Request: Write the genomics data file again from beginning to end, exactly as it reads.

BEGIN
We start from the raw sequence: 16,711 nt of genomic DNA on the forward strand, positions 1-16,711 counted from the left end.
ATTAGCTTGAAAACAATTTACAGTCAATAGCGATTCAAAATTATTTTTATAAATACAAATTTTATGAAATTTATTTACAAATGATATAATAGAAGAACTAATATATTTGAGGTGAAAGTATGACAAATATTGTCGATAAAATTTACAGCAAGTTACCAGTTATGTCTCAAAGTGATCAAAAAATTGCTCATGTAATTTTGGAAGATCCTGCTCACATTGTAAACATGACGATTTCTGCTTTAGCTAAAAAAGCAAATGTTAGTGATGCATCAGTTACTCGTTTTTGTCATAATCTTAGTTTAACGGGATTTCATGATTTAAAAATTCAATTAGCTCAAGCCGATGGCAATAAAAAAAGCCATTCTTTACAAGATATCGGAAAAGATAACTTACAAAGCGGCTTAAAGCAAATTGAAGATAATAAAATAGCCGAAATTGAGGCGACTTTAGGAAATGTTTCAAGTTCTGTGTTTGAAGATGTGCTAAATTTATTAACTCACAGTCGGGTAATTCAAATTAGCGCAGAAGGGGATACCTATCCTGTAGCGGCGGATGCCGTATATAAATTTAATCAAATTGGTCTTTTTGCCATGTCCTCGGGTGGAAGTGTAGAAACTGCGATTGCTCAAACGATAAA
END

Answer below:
We start from the raw sequence: 16,711 nt of genomic DNA on the forward strand, positions 1-16,711 counted from the left end.
ATTAGCTTGAAAACAATTTACAGTCAATAGCGATTCAAAATTATTTTTATAAATACAAATTTTATGAAATTTATTTACAAATGATATAATAGAAGAACTAATATATTTGAGGTGAAAGTATGACAAATATTGTCGATAAAATTTACAGCAAGTTACCAGTTATGTCTCAAAGTGATCAAAAAATTGCTCATGTAATTTTGGAAGATCCTGCTCACATTGTAAACATGACGATTTCTGCTTTAGCTAAAAAAGCAAATGTTAGTGATGCATCAGTTACTCGTTTTTGTCATAATCTTAGTTTAACGGGATTTCATGATTTAAAAATTCAATTAGCTCAAGCCGATGGCAATAAAAAAAGCCATTCTTTACAAGATATCGGAAAAGATAACTTACAAAGCGGCTTAAAGCAAATTGAAGATAATAAAATAGCCGAAATTGAGGCGACTTTAGGAAATGTTTCAAGTTCTGTGTTTGAAGATGTGCTAAATTTATTAACTCACAGTCGGGTAATTCAAATTAGCGCAGAAGGGGATACCTATCCTGTAGCGGCGGATGCCGTATATAAATTTAATCAAATTGGTCTTTTTGCCATGTCCTCGGGTGGAAGTGTAGAAACTGCGATTGCTCAAACGATAAA